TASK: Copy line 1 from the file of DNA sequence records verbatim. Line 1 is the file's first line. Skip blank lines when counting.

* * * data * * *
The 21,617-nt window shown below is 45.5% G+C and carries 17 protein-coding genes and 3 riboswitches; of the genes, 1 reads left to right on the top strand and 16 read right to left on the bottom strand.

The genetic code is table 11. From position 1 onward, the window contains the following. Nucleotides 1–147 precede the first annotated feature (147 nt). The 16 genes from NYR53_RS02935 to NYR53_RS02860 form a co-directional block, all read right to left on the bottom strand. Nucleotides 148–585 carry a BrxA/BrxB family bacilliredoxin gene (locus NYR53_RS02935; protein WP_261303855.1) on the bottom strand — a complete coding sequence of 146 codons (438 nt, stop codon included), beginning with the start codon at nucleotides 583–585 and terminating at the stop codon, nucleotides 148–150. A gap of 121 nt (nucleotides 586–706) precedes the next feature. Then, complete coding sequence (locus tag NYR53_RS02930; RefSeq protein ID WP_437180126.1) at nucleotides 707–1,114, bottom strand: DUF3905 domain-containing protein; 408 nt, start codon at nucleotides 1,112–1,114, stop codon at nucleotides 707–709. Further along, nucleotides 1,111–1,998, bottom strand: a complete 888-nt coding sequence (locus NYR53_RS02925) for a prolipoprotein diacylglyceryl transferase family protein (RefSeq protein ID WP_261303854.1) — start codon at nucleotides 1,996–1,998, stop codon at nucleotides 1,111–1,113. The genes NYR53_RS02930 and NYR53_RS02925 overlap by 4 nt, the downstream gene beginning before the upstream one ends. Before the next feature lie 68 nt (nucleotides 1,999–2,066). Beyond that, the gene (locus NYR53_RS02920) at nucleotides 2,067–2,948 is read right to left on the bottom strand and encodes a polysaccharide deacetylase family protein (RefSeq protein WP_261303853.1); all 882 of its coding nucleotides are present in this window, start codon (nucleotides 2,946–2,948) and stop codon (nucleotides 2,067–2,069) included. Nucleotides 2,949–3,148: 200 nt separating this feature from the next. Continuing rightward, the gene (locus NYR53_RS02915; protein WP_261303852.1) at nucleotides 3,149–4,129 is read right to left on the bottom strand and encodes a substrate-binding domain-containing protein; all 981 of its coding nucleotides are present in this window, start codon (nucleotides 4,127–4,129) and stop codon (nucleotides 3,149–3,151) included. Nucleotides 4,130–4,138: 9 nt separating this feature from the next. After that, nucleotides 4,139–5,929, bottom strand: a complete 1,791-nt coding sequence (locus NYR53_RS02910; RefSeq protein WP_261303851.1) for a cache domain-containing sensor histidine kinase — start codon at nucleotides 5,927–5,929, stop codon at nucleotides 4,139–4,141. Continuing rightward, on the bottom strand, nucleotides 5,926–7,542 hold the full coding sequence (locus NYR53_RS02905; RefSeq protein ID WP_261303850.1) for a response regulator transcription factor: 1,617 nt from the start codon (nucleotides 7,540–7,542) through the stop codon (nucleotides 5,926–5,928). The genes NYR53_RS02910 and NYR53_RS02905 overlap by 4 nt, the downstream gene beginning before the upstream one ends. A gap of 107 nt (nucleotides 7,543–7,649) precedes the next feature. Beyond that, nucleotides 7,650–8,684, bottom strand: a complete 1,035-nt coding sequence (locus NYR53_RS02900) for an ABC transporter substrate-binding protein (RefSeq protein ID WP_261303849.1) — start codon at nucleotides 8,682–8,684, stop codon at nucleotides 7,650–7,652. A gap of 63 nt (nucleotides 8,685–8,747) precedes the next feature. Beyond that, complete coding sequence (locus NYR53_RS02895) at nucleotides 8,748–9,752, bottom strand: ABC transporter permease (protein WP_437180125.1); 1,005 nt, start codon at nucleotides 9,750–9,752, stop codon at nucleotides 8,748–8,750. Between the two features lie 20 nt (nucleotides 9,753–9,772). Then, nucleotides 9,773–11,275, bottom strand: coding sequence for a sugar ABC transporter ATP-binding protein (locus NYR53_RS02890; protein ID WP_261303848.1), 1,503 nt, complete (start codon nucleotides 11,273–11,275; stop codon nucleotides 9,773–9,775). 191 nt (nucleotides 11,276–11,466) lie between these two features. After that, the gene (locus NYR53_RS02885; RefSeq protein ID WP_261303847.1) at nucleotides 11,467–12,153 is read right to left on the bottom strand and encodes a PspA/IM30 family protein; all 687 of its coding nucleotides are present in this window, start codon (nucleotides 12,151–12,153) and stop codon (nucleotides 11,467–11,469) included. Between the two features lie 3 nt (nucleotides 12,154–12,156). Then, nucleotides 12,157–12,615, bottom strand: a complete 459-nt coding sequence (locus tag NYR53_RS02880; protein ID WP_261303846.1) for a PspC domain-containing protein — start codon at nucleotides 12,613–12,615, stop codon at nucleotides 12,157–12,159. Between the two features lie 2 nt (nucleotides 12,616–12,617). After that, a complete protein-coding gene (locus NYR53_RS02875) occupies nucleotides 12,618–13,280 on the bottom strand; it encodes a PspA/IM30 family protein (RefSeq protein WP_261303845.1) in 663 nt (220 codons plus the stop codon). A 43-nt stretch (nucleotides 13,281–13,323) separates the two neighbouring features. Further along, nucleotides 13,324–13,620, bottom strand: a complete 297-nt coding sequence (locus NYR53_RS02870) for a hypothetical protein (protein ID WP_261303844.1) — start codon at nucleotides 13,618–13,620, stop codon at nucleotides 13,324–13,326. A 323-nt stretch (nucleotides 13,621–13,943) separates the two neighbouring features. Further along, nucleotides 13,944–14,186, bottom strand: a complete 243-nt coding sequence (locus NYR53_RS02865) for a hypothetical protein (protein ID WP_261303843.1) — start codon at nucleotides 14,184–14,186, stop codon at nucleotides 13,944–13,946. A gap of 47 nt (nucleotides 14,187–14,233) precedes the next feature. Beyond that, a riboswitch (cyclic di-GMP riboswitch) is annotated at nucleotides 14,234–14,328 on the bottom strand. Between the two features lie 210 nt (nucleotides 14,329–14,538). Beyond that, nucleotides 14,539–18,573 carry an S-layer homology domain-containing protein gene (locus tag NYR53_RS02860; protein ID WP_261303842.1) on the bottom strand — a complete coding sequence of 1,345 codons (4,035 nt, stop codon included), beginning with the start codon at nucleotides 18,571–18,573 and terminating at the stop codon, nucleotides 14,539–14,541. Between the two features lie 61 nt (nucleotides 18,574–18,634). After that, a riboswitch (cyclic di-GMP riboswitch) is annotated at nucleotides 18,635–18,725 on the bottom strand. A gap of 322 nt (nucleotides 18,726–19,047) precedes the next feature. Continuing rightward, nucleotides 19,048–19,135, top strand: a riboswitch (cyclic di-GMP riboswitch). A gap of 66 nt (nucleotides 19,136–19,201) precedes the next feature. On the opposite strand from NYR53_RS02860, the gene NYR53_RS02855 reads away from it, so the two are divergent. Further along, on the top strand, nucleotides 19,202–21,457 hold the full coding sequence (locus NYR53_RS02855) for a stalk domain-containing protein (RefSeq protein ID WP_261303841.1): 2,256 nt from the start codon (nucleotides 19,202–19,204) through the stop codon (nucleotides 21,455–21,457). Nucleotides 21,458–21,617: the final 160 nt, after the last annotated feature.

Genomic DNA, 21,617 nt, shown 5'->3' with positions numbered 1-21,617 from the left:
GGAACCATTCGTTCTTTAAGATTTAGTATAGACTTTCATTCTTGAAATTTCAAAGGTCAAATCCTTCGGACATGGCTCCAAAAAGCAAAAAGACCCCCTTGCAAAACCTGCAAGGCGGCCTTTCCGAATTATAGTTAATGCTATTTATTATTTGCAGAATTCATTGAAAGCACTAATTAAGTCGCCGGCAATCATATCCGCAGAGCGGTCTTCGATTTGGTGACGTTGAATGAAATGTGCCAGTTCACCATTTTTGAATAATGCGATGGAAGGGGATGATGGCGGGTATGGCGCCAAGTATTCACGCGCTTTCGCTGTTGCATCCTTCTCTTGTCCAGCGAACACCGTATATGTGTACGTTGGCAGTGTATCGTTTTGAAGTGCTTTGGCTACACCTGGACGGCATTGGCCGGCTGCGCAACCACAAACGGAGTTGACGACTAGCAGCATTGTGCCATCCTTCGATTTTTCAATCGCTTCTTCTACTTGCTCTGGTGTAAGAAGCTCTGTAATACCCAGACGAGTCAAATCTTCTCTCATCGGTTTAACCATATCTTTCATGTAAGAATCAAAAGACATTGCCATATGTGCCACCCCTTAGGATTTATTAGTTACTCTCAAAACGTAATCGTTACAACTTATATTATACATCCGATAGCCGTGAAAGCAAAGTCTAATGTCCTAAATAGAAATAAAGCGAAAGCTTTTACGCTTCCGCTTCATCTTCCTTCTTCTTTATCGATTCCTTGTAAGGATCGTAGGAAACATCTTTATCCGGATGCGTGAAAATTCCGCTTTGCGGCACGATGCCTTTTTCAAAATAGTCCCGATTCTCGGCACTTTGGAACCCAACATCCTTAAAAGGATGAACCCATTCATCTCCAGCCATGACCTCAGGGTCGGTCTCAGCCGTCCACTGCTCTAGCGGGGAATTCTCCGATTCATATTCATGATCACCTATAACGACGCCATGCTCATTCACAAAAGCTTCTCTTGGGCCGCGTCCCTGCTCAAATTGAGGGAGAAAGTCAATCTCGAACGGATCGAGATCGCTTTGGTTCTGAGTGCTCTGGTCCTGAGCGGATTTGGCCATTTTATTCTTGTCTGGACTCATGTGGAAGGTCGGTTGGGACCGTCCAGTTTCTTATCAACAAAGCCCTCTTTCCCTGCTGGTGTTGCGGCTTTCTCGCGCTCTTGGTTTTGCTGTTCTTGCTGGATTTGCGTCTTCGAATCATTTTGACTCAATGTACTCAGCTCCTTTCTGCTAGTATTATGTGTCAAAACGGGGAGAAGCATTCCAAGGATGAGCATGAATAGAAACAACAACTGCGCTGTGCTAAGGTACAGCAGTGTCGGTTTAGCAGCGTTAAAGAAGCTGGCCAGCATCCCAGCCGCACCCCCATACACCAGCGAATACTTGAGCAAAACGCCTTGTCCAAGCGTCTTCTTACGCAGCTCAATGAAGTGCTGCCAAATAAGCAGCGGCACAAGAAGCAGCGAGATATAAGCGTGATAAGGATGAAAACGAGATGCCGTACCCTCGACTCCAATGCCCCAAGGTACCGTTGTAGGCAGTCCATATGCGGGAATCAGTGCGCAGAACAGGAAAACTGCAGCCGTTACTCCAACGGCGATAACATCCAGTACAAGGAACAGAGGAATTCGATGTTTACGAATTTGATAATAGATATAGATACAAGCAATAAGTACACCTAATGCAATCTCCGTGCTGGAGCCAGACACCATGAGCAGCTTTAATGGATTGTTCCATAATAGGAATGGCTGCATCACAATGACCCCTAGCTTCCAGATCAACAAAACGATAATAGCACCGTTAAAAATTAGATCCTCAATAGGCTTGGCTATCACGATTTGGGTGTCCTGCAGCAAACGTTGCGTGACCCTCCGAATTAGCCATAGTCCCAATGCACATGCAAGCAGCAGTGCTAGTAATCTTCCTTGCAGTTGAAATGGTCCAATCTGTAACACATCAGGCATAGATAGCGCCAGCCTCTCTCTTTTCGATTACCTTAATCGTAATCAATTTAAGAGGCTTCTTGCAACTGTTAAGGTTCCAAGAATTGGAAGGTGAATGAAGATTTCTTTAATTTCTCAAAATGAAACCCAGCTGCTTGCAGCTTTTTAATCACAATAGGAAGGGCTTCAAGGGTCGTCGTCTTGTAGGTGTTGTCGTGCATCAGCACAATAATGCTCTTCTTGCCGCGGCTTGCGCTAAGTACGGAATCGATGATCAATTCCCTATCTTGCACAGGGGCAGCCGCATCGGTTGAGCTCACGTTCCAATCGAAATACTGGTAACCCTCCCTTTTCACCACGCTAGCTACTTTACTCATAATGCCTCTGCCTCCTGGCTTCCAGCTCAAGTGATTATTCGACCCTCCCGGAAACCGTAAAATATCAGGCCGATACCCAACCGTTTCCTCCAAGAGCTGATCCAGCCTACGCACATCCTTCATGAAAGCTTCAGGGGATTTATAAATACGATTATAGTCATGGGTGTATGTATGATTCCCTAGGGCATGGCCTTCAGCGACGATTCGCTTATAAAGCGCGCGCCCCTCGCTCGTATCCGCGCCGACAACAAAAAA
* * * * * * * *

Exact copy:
The 21,617-nt window shown below is 45.5% G+C and carries 17 protein-coding genes and 3 riboswitches; of the genes, 1 reads left to right on the top strand and 16 read right to left on the bottom strand.